Rumpy Riser - The "rumpy riser" comes in two different types. The "rumpy low-riser", appears to be tailless but has approximately one to three vertebrae fused to the end of the spine. These vertebrae can be felt slightly when standing up when the cat is happy or stroked on it's back. They often lay down, unnoticed when the cat is relaxed. The "rumpy high-riser" has slightly more vertebrae than a rumpy low-riser. The vertebrae are often visible under the skin as a bump at the end of the spine. When relaxed, the vertebrae can sometimes still be felt. It moves up and down but does not move left to right and it does not have a tail sheath (tubular piece of skin). The vertebrae can be "felt" and "seen" as it is judged, however it should not be high enough to "stop" the judge's hand from going over it. This is often interpreted differently by each judge. These cats are still considered tailless, are eligible for showing and should not be penalized from a judge by no placement.

Stumpy - This is a Manx with a shorter tail that is visibly present, with a tail sheath. It is movable from left to right and up and down. It varies in length, length can range from a 3/4 length tail to one that is as short as your thumb. Nonetheless, it is a tail. Some stumpy tails are so long they are mistaken for a tailed Manx. On the other hand, some stumpy tails appear to be rumpy hi-risers at birth but as the kitten matures it's obvious the tail is a stumpy and in that case is too long to be used for a show cat.

Tailed or Longy - This tail appears to be a normal length tail although it is usually missing a few vertebrae which is not always visually noticeable.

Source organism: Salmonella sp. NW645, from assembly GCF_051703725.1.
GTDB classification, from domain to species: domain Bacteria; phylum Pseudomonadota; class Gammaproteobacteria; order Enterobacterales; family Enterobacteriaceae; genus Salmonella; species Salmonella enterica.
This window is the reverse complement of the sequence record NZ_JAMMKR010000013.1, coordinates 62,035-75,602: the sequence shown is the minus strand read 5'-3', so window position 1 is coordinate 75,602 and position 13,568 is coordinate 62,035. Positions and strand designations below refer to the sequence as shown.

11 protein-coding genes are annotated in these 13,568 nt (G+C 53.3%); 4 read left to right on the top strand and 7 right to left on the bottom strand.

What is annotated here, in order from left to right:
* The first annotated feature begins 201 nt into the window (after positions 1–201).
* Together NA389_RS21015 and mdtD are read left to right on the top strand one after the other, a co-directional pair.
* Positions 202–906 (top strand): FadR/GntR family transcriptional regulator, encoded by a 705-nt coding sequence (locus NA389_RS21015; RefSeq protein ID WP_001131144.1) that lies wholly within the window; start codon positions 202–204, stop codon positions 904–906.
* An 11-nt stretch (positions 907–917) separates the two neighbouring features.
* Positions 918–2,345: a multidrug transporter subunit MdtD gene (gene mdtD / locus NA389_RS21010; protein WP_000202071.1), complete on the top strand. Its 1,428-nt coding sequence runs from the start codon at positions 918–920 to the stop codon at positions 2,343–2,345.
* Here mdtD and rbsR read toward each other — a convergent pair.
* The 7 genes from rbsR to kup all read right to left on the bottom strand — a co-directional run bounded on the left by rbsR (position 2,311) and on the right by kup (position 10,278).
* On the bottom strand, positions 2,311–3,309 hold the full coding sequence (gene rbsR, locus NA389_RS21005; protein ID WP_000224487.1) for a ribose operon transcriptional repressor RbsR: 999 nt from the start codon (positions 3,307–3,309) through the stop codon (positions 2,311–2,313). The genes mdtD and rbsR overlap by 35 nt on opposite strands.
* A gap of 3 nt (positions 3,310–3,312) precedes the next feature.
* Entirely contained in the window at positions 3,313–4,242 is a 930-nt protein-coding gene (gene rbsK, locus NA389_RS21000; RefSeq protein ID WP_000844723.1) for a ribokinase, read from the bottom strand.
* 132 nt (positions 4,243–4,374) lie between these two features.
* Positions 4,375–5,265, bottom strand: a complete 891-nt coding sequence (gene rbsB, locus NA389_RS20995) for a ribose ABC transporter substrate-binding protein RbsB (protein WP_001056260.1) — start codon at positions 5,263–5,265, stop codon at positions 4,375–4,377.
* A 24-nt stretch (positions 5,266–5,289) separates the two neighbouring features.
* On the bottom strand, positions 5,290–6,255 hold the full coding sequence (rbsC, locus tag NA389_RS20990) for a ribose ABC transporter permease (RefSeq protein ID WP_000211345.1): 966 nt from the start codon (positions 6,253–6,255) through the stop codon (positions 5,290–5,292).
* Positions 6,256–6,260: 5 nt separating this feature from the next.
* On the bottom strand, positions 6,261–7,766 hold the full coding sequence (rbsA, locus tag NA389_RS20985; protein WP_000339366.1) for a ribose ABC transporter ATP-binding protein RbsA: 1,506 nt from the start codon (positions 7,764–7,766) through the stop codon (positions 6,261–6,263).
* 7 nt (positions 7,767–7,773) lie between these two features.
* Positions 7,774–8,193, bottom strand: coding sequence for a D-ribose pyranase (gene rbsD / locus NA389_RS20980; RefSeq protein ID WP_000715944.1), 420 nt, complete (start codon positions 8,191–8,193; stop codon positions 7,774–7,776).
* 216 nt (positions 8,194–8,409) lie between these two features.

Dock - This is a tailed, longy or possibly stumpy Manx whose tail has been surgically shortened by a Veterinarian or breeder for cosmetic purposes.

Manx cat

The naturally occurring genetic mutation which causes taillessness the Manx breed is known for is often what is sought when looking for a Manx cat pet. This demand has led breeders to dock the tailed kittens tails to more easily find those kittens homes. This is not something that needs to be done for the health of the cat, it's only for cosmetic purposes. Manx have been born on the Isle of Man for hundreds of years with tails intact without ever having a higher rate of problems due to having a tail. Breeders in America are the only breeders who still do this. Other countries have banned this procedure and it's no longer desired. Happily, this procedure is now on the decline in America as American Manx breeders are educating people that it's not necessary to do. New owners are requesting their kittens tails not be docked at birth. I have left tails on before and have not had any physical problems reported to me because of this. These kittens are still 100% registered Manx cats. They are very lucky to have owners who are open minded enough to know the Manx cat is much more than just a tailless cat.

~Karello Cattery would like to thank those serving our country and their loved ones waiting, praying for their safe return! Freedom isn't free! Thank you for our safety and freedom! ~